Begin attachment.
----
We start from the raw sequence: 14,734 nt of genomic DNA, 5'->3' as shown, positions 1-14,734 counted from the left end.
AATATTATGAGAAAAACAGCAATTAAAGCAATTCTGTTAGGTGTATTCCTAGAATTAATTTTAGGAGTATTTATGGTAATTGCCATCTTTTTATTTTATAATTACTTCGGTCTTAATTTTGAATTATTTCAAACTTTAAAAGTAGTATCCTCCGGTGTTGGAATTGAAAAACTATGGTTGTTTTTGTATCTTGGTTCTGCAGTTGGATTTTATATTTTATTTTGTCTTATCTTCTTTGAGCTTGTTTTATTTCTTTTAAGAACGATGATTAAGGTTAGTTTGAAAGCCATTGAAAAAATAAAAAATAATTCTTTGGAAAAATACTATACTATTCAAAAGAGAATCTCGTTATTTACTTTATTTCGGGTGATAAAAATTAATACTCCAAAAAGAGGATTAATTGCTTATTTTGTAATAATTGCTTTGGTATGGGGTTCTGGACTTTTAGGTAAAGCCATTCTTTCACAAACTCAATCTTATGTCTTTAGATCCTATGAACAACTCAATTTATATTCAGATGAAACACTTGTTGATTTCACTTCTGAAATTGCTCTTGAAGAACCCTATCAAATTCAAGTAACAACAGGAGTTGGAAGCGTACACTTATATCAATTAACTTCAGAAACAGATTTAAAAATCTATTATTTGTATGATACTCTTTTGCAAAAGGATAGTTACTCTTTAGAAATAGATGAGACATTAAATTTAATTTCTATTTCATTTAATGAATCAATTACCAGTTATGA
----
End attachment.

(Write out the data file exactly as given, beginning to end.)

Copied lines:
We start from the raw sequence: 14,734 nt of genomic DNA, 5'->3' as shown, positions 1-14,734 counted from the left end.
AATATTATGAGAAAAACAGCAATTAAAGCAATTCTGTTAGGTGTATTCCTAGAATTAATTTTAGGAGTATTTATGGTAATTGCCATCTTTTTATTTTATAATTACTTCGGTCTTAATTTTGAATTATTTCAAACTTTAAAAGTAGTATCCTCCGGTGTTGGAATTGAAAAACTATGGTTGTTTTTGTATCTTGGTTCTGCAGTTGGATTTTATATTTTATTTTGTCTTATCTTCTTTGAGCTTGTTTTATTTCTTTTAAGAACGATGATTAAGGTTAGTTTGAAAGCCATTGAAAAAATAAAAAATAATTCTTTGGAAAAATACTATACTATTCAAAAGAGAATCTCGTTATTTACTTTATTTCGGGTGATAAAAATTAATACTCCAAAAAGAGGATTAATTGCTTATTTTGTAATAATTGCTTTGGTATGGGGTTCTGGACTTTTAGGTAAAGCCATTCTTTCACAAACTCAATCTTATGTCTTTAGATCCTATGAACAACTCAATTTATATTCAGATGAAACACTTGTTGATTTCACTTCTGAAATTGCTCTTGAAGAACCCTATCAAATTCAAGTAACAACAGGAGTTGGAAGCGTACACTTATATCAATTAACTTCAGAAACAGATTTAAAAATCTATTATTTGTATGATACTCTTTTGCAAAAGGATAGTTACTCTTTAGAAATAGATGAGACATTAAATTTAATTTCTATTTCATTTAATGAATCAATTACCAGTTATGA